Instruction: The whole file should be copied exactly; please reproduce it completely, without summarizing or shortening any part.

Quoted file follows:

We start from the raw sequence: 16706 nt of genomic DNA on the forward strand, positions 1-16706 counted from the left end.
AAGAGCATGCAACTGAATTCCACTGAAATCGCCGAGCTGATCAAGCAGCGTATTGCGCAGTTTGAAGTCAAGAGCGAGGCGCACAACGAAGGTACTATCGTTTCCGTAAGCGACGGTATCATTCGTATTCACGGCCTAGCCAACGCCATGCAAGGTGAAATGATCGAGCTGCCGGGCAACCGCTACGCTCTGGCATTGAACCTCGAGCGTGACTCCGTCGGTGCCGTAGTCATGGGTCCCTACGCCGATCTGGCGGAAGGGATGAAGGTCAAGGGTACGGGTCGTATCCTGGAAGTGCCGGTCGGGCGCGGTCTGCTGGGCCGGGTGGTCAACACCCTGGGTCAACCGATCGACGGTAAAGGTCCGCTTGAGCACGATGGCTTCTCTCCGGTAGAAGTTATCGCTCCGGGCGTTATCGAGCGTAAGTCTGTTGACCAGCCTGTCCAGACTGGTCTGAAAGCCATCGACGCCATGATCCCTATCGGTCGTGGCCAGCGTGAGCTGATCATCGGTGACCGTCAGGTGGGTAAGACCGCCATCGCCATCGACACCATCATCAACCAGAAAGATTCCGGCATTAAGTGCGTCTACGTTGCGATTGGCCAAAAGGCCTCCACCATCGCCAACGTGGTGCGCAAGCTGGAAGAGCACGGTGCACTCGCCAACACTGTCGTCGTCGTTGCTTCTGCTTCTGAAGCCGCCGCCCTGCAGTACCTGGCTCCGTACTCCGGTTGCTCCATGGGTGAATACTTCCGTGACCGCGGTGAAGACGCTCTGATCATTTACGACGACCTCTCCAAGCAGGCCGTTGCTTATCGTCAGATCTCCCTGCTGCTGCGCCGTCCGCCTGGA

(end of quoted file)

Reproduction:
We start from the raw sequence: 16706 nt of genomic DNA on the forward strand, positions 1-16706 counted from the left end.
AAGAGCATGCAACTGAATTCCACTGAAATCGCCGAGCTGATCAAGCAGCGTATTGCGCAGTTTGAAGTCAAGAGCGAGGCGCACAACGAAGGTACTATCGTTTCCGTAAGCGACGGTATCATTCGTATTCACGGCCTAGCCAACGCCATGCAAGGTGAAATGATCGAGCTGCCGGGCAACCGCTACGCTCTGGCATTGAACCTCGAGCGTGACTCCGTCGGTGCCGTAGTCATGGGTCCCTACGCCGATCTGGCGGAAGGGATGAAGGTCAAGGGTACGGGTCGTATCCTGGAAGTGCCGGTCGGGCGCGGTCTGCTGGGCCGGGTGGTCAACACCCTGGGTCAACCGATCGACGGTAAAGGTCCGCTTGAGCACGATGGCTTCTCTCCGGTAGAAGTTATCGCTCCGGGCGTTATCGAGCGTAAGTCTGTTGACCAGCCTGTCCAGACTGGTCTGAAAGCCATCGACGCCATGATCCCTATCGGTCGTGGCCAGCGTGAGCTGATCATCGGTGACCGTCAGGTGGGTAAGACCGCCATCGCCATCGACACCATCATCAACCAGAAAGATTCCGGCATTAAGTGCGTCTACGTTGCGATTGGCCAAAAGGCCTCCACCATCGCCAACGTGGTGCGCAAGCTGGAAGAGCACGGTGCACTCGCCAACACTGTCGTCGTCGTTGCTTCTGCTTCTGAAGCCGCCGCCCTGCAGTACCTGGCTCCGTACTCCGGTTGCTCCATGGGTGAATACTTCCGTGACCGCGGTGAAGACGCTCTGATCATTTACGACGACCTCTCCAAGCAGGCCGTTGCTTATCGTCAGATCTCCCTGCTGCTGCGCCGTCCGCCTGGA